Doves or other birds are sometimes released at Christian weddings. They are generally the valued property of individuals who provide them specifically for this purpose. They are regularly permitted to fly free from their home dove cotes and therefore know very well how to fly back home after leaving the scene of the marriage ceremony. All rock pigeons are capable of homing over such short distances, but occasionally birds may be distracted by finding a mate or be caught by a predator.
Peace and pacifism in politics
Doves are often associated with the concept of peace and pacifism. They often appear in political cartoons, on banners and signs at events promoting peace (such as the Olympic Games, at various anti-war/anti-violence protests, etc.), and in pacifist literature. A person who is a pacifist is sometimes referred to as a dove (similarly, in American politics, a person who advocates the use of military resources as opposed to diplomacy can be referred to as a hawk). Picasso's lithograph, La Colombe (The Dove), a traditional, realistic picture of a pigeon, without an olive branch, was chosen as the emblem for the World Peace Congress in Paris in April 1949. The dove became a symbol for the peace movement and the ideals of the Communist Party and was used in Communist demonstrations of the period. At the 1950 World Peace Congress in Sheffield, Picasso said that his father had taught him to paint doves, concluding, "I stand for life against death; I stand for peace against war." At the 1952 World Peace Congress in Berlin, Picasso's Dove was depicted in a banner above the stage. Anti-communists had their own take on the peace dove: the group Paix et Liberté distributed posters titled La colombe qui fait BOUM (the dove that goes BOOM), showing the peace dove metamorphosing into a Soviet tank.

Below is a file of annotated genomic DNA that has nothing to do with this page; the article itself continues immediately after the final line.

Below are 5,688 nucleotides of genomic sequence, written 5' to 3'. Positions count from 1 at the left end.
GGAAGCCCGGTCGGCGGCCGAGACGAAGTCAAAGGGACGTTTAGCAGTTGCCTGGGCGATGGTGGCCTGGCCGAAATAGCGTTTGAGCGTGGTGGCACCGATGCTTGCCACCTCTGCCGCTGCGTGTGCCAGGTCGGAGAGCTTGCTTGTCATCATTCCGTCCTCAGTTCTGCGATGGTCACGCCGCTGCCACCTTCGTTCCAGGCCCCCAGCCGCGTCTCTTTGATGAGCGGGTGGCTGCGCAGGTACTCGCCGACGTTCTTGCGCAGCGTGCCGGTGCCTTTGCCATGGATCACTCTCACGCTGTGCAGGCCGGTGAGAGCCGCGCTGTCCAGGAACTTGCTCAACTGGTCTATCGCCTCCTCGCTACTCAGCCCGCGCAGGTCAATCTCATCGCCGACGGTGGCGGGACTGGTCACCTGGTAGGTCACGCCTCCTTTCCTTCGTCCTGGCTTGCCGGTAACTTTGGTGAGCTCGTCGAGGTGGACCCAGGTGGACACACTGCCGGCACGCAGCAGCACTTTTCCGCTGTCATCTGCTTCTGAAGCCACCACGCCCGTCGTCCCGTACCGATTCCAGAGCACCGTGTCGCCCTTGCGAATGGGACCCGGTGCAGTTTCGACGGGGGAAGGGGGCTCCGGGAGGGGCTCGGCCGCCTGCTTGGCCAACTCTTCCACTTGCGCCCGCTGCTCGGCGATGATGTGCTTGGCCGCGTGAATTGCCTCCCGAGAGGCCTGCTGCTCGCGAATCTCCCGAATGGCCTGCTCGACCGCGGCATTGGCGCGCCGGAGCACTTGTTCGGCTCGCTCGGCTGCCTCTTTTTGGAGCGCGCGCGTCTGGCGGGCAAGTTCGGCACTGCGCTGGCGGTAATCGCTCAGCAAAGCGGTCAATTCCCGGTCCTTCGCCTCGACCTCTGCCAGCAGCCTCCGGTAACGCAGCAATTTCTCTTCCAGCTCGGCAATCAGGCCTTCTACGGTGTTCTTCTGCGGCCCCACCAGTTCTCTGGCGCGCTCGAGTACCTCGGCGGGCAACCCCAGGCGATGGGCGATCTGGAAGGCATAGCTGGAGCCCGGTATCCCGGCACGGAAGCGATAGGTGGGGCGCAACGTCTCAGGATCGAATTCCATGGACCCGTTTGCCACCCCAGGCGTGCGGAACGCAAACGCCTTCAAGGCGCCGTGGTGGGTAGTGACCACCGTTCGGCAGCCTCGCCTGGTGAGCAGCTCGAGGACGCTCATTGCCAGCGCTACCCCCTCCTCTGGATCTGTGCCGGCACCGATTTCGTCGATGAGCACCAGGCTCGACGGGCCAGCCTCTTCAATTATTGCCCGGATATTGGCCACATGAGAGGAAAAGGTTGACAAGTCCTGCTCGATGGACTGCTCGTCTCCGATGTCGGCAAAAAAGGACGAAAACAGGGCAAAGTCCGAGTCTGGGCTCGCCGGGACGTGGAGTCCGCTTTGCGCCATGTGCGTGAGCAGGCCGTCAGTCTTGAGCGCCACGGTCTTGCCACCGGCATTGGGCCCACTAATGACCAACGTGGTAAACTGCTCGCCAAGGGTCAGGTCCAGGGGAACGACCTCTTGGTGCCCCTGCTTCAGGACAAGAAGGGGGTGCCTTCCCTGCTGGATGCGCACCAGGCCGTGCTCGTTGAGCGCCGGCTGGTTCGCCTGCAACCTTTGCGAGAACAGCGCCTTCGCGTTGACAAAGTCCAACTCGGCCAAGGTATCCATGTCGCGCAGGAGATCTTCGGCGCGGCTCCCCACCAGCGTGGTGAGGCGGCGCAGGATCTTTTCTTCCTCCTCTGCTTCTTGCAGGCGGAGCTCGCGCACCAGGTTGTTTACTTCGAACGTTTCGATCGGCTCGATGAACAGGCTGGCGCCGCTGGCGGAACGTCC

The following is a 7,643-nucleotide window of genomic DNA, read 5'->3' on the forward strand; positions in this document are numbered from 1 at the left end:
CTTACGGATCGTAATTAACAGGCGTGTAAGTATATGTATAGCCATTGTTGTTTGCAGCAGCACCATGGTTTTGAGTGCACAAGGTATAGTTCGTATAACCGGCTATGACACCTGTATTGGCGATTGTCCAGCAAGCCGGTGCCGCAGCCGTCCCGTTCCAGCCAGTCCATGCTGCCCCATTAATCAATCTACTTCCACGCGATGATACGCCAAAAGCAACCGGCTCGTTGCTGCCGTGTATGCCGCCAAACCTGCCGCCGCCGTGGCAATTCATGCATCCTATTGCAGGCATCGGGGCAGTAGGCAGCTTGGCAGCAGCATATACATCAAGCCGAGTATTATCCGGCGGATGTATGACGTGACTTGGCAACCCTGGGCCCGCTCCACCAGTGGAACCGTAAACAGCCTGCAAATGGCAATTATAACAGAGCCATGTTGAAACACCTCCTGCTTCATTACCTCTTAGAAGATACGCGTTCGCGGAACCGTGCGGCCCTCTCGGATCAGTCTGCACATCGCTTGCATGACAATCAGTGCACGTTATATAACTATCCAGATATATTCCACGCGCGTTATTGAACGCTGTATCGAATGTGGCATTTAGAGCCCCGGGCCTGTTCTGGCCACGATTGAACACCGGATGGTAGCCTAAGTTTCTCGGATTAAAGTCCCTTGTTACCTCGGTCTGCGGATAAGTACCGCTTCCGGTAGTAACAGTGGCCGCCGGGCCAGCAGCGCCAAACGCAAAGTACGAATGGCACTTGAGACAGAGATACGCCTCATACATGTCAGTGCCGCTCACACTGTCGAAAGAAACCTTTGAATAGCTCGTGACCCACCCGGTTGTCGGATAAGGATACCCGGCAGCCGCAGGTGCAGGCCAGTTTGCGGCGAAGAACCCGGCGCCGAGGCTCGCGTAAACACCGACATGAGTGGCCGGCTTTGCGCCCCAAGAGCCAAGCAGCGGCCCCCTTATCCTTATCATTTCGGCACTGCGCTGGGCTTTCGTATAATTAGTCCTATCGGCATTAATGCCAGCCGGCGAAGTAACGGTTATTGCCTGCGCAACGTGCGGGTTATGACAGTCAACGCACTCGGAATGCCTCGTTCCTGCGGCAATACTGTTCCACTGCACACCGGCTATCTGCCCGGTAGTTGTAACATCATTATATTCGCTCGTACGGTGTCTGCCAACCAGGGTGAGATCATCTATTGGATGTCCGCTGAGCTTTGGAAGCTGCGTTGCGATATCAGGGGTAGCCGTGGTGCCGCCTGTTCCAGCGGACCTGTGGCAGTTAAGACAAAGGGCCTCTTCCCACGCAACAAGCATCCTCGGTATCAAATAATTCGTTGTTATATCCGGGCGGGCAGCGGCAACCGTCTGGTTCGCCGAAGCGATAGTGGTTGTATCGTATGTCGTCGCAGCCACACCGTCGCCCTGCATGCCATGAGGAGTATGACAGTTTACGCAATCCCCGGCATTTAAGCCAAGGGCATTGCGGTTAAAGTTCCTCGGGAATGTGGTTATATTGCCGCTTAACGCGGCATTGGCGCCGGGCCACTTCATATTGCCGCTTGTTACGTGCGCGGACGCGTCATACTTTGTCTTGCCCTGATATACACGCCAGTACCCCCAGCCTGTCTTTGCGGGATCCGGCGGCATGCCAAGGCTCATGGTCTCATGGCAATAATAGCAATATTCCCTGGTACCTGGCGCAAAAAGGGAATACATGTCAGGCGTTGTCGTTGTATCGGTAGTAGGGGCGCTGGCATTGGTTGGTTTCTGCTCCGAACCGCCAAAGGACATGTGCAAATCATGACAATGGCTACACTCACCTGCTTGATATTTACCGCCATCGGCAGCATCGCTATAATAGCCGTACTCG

Royal Air Force
Rock pigeons selectively bred for their ability to home over long distances, called homing pigeons, have served humans in times of war as war pigeons, and have even been awarded war medals to honour their services to humanity. These include the homing pigeon, Cher Ami, who received the French Croix de guerre for services during wartime, and who is now enshrined in the Smithsonian Institution, and G.I. Joe, who received the Dickin Medal for his role in preventing the bombing of an Italian village of over 1,000 people.
The rock dove is, due to its relation to the homing pigeon and thus communications, the main image in the crest of the Tactical Communications Wing, a body within the Royal Air Force. Below the crest is the Wing's motto, "Ubique Loquimur" or "We Speak Everywhere."FONTE:
The dove and olive branch
Early Christians in Rome portrayed baptism with a dove holding a branch in its beak, a symbol they used on their sepulchres as an allegory of peace. The dove appears in many funerary inscriptions in the Roman catacombs, sometimes accompanied by the words in pace (Latin for "in peace"). For example, in the Catacomb of Callixtus there is a representation of a dove and branch next to a Latin inscription meaning "Nicella, God’s virgin, who lived for more or less 35 years. She was placed [here] 15 days before the Kalends of May [17th April]. For the well deserving one in peace." In another there is a shallow relief sculpture showing a dove with a branch flying to a figure marked in Greek ΕΙΡΗΝΗ (Eirene, or Peace).
Christians derived the symbol of the dove and olive branch from two sources. The first was the New Testament comparison between a dove and the Spirit of God that descended on Jesus during his baptism.[Mt 3:16] The second was the pagan symbol of the olive branch. The New Testament comparison has a parallel in the Talmud, which says that "the spirit of God hovered over the face of the waters like a dove", but in Jewish tradition the olive branch is not used as a peace symbol. Although in the Bible story of Noah and the Flood, a dove returns to Noah holding an olive leaf in its mouth,[Gen 8:11] this is not said to represent peace either in the text or in rabbinic explanations, which interpreted the olive leaf as a remnant of the Garden of Eden. Neither in the Hebrew Bible nor the New Testament is peace ever mentioned in connection with the dove or the olive leaf.